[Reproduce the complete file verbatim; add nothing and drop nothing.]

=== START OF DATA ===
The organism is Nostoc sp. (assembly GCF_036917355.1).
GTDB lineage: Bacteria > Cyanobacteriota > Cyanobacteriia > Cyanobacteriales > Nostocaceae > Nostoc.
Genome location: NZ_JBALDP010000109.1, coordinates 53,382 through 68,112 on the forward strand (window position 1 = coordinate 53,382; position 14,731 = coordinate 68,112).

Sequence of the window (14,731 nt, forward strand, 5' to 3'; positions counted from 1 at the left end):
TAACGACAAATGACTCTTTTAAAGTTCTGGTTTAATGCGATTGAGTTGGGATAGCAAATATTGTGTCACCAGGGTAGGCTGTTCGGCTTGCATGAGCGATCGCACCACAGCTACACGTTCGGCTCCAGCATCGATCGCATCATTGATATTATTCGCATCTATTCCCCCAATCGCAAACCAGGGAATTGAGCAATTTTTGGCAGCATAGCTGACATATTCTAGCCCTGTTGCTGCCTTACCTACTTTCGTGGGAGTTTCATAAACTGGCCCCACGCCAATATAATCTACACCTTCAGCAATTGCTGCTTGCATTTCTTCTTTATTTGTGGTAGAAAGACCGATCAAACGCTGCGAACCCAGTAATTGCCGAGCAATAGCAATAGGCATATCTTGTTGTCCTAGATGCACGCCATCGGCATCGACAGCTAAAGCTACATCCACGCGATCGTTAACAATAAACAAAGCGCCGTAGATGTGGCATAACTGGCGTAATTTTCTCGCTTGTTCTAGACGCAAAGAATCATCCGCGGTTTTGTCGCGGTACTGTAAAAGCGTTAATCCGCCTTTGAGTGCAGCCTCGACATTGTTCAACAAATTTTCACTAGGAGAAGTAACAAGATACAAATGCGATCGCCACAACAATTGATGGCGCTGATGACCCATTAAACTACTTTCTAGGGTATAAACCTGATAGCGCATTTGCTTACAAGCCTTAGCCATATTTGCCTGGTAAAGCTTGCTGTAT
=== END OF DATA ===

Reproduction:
The organism is Nostoc sp. (assembly GCF_036917355.1).
GTDB lineage: Bacteria > Cyanobacteriota > Cyanobacteriia > Cyanobacteriales > Nostocaceae > Nostoc.
Genome location: NZ_JBALDP010000109.1, coordinates 53,382 through 68,112 on the forward strand (window position 1 = coordinate 53,382; position 14,731 = coordinate 68,112).

Sequence of the window (14,731 nt, forward strand, 5' to 3'; positions counted from 1 at the left end):
TAACGACAAATGACTCTTTTAAAGTTCTGGTTTAATGCGATTGAGTTGGGATAGCAAATATTGTGTCACCAGGGTAGGCTGTTCGGCTTGCATGAGCGATCGCACCACAGCTACACGTTCGGCTCCAGCATCGATCGCATCATTGATATTATTCGCATCTATTCCCCCAATCGCAAACCAGGGAATTGAGCAATTTTTGGCAGCATAGCTGACATATTCTAGCCCTGTTGCTGCCTTACCTACTTTCGTGGGAGTTTCATAAACTGGCCCCACGCCAATATAATCTACACCTTCAGCAATTGCTGCTTGCATTTCTTCTTTATTTGTGGTAGAAAGACCGATCAAACGCTGCGAACCCAGTAATTGCCGAGCAATAGCAATAGGCATATCTTGTTGTCCTAGATGCACGCCATCGGCATCGACAGCTAAAGCTACATCCACGCGATCGTTAACAATAAACAAAGCGCCGTAGATGTGGCATAACTGGCGTAATTTTCTCGCTTGTTCTAGACGCAAAGAATCATCCGCGGTTTTGTCGCGGTACTGTAAAAGCGTTAATCCGCCTTTGAGTGCAGCCTCGACATTGTTCAACAAATTTTCACTAGGAGAAGTAACAAGATACAAATGCGATCGCCACAACAATTGATGGCGCTGATGACCCATTAAACTACTTTCTAGGGTATAAACCTGATAGCGCATTTGCTTACAAGCCTTAGCCATATTTGCCTGGTAAAGCTTGCTGTAT